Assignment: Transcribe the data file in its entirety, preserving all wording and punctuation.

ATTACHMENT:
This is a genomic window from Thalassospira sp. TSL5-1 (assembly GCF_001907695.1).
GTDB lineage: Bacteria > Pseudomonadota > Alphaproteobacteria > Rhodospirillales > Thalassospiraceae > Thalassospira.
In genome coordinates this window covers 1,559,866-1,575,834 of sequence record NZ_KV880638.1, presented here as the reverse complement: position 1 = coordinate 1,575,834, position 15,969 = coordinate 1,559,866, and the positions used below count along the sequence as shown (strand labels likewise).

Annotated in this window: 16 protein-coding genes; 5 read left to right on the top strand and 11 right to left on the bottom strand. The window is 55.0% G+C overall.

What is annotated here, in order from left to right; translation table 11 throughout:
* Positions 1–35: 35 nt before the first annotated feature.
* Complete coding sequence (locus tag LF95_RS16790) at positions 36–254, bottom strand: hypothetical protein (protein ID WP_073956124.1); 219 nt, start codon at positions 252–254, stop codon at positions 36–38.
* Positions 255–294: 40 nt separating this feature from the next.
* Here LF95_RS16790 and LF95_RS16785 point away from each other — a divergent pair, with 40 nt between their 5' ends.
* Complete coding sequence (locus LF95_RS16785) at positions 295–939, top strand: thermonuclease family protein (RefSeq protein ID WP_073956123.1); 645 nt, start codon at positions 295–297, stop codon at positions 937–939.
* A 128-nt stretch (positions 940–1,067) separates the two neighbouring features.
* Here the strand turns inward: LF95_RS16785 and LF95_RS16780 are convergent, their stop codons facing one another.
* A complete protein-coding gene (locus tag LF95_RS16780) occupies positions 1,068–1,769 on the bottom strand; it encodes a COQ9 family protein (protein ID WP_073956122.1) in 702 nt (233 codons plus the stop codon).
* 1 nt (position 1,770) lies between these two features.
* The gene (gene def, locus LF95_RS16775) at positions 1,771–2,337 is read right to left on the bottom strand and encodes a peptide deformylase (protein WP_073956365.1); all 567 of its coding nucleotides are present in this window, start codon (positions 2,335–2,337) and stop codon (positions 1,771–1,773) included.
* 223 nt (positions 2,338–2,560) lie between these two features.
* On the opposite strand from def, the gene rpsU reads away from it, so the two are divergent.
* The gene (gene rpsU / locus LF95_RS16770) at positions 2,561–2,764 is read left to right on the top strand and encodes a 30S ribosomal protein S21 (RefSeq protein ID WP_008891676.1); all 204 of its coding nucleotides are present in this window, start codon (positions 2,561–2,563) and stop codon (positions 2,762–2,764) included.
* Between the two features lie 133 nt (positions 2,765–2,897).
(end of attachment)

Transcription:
This is a genomic window from Thalassospira sp. TSL5-1 (assembly GCF_001907695.1).
GTDB lineage: Bacteria > Pseudomonadota > Alphaproteobacteria > Rhodospirillales > Thalassospiraceae > Thalassospira.
In genome coordinates this window covers 1,559,866-1,575,834 of sequence record NZ_KV880638.1, presented here as the reverse complement: position 1 = coordinate 1,575,834, position 15,969 = coordinate 1,559,866, and the positions used below count along the sequence as shown (strand labels likewise).

Annotated in this window: 16 protein-coding genes; 5 read left to right on the top strand and 11 right to left on the bottom strand. The window is 55.0% G+C overall.

What is annotated here, in order from left to right; translation table 11 throughout:
* Positions 1–35: 35 nt before the first annotated feature.
* Complete coding sequence (locus tag LF95_RS16790) at positions 36–254, bottom strand: hypothetical protein (protein ID WP_073956124.1); 219 nt, start codon at positions 252–254, stop codon at positions 36–38.
* Positions 255–294: 40 nt separating this feature from the next.
* Here LF95_RS16790 and LF95_RS16785 point away from each other — a divergent pair, with 40 nt between their 5' ends.
* Complete coding sequence (locus LF95_RS16785) at positions 295–939, top strand: thermonuclease family protein (RefSeq protein ID WP_073956123.1); 645 nt, start codon at positions 295–297, stop codon at positions 937–939.
* A 128-nt stretch (positions 940–1,067) separates the two neighbouring features.
* Here the strand turns inward: LF95_RS16785 and LF95_RS16780 are convergent, their stop codons facing one another.
* A complete protein-coding gene (locus tag LF95_RS16780) occupies positions 1,068–1,769 on the bottom strand; it encodes a COQ9 family protein (protein ID WP_073956122.1) in 702 nt (233 codons plus the stop codon).
* 1 nt (position 1,770) lies between these two features.
* The gene (gene def, locus LF95_RS16775) at positions 1,771–2,337 is read right to left on the bottom strand and encodes a peptide deformylase (protein WP_073956365.1); all 567 of its coding nucleotides are present in this window, start codon (positions 2,335–2,337) and stop codon (positions 1,771–1,773) included.
* 223 nt (positions 2,338–2,560) lie between these two features.
* On the opposite strand from def, the gene rpsU reads away from it, so the two are divergent.
* The gene (gene rpsU / locus LF95_RS16770) at positions 2,561–2,764 is read left to right on the top strand and encodes a 30S ribosomal protein S21 (RefSeq protein ID WP_008891676.1); all 204 of its coding nucleotides are present in this window, start codon (positions 2,561–2,563) and stop codon (positions 2,762–2,764) included.
* Between the two features lie 133 nt (positions 2,765–2,897).